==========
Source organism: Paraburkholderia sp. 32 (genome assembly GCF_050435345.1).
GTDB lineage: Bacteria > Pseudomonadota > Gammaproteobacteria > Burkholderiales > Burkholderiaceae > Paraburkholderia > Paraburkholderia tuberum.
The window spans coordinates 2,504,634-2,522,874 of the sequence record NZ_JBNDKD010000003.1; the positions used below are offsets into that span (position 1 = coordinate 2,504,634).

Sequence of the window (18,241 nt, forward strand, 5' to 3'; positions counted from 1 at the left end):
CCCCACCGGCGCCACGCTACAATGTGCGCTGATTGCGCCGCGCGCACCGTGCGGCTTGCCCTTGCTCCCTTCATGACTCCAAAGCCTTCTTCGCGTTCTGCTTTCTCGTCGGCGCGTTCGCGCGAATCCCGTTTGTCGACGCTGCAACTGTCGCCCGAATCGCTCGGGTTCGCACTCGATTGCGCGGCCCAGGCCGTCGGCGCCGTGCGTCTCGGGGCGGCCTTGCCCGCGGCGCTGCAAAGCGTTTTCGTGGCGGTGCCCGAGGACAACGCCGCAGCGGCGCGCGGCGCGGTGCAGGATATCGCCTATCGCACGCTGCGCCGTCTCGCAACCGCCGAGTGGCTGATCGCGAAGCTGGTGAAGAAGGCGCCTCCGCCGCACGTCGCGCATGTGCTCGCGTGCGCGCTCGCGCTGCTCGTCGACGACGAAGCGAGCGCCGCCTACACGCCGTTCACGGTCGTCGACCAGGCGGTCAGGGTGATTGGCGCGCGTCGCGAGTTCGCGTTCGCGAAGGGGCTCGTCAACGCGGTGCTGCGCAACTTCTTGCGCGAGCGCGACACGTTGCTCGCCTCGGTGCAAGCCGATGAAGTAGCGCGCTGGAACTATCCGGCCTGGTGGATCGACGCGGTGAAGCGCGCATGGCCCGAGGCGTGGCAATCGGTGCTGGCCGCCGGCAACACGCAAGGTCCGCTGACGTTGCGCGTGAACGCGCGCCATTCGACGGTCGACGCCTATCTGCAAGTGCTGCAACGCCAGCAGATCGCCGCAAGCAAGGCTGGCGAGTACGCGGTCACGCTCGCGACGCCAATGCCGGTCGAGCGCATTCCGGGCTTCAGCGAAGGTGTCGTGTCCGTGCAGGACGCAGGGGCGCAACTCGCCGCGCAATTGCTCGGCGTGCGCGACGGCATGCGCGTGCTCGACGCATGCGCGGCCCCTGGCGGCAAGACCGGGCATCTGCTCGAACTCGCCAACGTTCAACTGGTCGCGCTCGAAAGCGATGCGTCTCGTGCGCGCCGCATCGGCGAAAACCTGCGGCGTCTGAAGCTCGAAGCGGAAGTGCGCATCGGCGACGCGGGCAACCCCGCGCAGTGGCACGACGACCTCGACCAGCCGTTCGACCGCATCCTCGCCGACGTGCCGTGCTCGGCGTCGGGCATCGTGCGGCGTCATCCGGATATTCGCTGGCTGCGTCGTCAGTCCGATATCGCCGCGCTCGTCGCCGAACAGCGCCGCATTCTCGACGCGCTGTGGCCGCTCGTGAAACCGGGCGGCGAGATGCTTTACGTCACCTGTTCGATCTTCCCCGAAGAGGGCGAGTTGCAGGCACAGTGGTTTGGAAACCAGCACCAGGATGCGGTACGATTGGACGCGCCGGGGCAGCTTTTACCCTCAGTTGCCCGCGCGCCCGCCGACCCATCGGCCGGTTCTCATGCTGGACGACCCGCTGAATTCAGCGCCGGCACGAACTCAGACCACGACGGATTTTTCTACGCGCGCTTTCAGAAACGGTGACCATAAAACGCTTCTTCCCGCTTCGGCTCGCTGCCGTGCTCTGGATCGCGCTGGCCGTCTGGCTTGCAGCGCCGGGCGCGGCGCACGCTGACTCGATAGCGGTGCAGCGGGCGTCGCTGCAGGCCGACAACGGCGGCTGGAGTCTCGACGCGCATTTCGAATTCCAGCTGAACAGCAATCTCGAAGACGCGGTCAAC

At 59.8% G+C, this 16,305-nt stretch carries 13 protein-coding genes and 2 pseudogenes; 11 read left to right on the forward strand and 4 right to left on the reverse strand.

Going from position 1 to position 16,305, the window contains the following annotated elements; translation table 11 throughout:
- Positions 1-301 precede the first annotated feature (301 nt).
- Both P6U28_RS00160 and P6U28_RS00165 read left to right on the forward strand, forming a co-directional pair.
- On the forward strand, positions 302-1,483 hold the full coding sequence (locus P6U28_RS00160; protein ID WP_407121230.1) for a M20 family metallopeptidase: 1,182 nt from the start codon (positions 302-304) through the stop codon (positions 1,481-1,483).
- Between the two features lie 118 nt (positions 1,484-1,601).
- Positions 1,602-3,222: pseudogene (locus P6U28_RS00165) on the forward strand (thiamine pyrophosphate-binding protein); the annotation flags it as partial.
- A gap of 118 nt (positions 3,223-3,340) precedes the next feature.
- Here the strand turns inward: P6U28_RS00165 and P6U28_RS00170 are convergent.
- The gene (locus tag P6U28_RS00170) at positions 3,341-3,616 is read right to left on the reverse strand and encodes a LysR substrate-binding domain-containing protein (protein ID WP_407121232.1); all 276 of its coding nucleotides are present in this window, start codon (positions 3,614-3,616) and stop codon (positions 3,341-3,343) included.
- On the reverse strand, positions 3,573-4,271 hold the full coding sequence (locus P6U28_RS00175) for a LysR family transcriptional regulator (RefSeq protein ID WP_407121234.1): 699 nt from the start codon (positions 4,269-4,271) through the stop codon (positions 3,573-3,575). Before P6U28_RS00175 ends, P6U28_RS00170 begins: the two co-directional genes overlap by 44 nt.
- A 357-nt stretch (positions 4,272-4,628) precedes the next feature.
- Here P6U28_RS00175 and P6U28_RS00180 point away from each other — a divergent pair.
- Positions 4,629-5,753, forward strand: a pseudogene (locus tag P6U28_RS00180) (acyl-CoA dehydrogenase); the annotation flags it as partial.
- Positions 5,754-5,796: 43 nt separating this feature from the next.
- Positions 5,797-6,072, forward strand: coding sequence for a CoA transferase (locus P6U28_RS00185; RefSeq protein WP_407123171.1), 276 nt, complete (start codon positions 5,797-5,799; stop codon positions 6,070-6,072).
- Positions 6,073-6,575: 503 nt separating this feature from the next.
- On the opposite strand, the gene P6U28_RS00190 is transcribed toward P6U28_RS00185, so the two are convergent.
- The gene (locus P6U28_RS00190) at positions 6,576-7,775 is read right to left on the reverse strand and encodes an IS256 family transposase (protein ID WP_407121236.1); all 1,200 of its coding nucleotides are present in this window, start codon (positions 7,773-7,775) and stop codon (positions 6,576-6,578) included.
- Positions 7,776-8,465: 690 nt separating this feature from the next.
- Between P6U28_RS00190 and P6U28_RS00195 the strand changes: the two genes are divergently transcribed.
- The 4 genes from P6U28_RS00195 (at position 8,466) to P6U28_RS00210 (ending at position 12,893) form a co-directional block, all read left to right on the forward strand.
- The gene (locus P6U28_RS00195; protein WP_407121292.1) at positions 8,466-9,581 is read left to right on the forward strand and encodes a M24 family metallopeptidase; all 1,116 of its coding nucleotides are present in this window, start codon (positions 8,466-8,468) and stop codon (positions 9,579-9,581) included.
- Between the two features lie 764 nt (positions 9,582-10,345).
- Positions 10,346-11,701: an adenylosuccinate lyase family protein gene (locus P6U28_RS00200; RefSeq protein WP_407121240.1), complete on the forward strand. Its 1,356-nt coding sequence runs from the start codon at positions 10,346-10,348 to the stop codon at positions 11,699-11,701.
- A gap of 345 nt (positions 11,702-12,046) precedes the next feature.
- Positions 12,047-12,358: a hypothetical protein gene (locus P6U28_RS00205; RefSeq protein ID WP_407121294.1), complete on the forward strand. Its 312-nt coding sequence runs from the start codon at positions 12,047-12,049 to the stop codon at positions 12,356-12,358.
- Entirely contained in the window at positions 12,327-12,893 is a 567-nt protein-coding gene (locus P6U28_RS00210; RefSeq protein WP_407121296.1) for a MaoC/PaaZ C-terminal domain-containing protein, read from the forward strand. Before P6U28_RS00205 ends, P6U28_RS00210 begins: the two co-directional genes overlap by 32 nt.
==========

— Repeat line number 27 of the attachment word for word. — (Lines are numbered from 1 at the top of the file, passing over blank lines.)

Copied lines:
- The 4 genes from P6U28_RS00195 (at position 8,466) to P6U28_RS00210 (ending at position 12,893) form a co-directional block, all read left to right on the forward strand.